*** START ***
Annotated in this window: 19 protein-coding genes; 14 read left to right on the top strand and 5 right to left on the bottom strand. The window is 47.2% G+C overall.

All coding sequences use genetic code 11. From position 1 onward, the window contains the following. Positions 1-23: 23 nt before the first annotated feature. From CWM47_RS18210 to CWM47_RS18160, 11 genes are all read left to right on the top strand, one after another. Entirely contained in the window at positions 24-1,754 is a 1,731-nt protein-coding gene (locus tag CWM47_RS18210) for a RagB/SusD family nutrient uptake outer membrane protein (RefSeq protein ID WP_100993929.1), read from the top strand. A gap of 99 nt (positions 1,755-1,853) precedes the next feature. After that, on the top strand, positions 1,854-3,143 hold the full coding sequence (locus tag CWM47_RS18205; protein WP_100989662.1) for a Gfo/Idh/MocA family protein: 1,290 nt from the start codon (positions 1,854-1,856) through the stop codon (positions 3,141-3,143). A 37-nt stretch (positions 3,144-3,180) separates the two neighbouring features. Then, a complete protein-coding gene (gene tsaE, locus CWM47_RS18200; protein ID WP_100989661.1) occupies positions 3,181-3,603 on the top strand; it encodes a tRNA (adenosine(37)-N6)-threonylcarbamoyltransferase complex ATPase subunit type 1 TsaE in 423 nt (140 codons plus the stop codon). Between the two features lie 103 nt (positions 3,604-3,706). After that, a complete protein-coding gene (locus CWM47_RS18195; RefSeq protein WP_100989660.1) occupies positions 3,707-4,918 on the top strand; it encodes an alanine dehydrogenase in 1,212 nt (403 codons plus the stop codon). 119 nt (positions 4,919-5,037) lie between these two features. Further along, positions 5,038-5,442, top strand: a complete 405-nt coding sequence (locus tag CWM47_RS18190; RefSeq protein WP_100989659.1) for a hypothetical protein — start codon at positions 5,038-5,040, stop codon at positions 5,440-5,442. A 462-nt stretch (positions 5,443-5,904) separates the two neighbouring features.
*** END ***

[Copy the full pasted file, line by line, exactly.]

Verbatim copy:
Annotated in this window: 19 protein-coding genes; 14 read left to right on the top strand and 5 right to left on the bottom strand. The window is 47.2% G+C overall.

All coding sequences use genetic code 11. From position 1 onward, the window contains the following. Positions 1-23: 23 nt before the first annotated feature. From CWM47_RS18210 to CWM47_RS18160, 11 genes are all read left to right on the top strand, one after another. Entirely contained in the window at positions 24-1,754 is a 1,731-nt protein-coding gene (locus tag CWM47_RS18210) for a RagB/SusD family nutrient uptake outer membrane protein (RefSeq protein ID WP_100993929.1), read from the top strand. A gap of 99 nt (positions 1,755-1,853) precedes the next feature. After that, on the top strand, positions 1,854-3,143 hold the full coding sequence (locus tag CWM47_RS18205; protein WP_100989662.1) for a Gfo/Idh/MocA family protein: 1,290 nt from the start codon (positions 1,854-1,856) through the stop codon (positions 3,141-3,143). A 37-nt stretch (positions 3,144-3,180) separates the two neighbouring features. Then, a complete protein-coding gene (gene tsaE, locus CWM47_RS18200; protein ID WP_100989661.1) occupies positions 3,181-3,603 on the top strand; it encodes a tRNA (adenosine(37)-N6)-threonylcarbamoyltransferase complex ATPase subunit type 1 TsaE in 423 nt (140 codons plus the stop codon). Between the two features lie 103 nt (positions 3,604-3,706). After that, a complete protein-coding gene (locus CWM47_RS18195; RefSeq protein WP_100989660.1) occupies positions 3,707-4,918 on the top strand; it encodes an alanine dehydrogenase in 1,212 nt (403 codons plus the stop codon). 119 nt (positions 4,919-5,037) lie between these two features. Further along, positions 5,038-5,442, top strand: a complete 405-nt coding sequence (locus tag CWM47_RS18190; RefSeq protein WP_100989659.1) for a hypothetical protein — start codon at positions 5,038-5,040, stop codon at positions 5,440-5,442. A 462-nt stretch (positions 5,443-5,904) separates the two neighbouring features.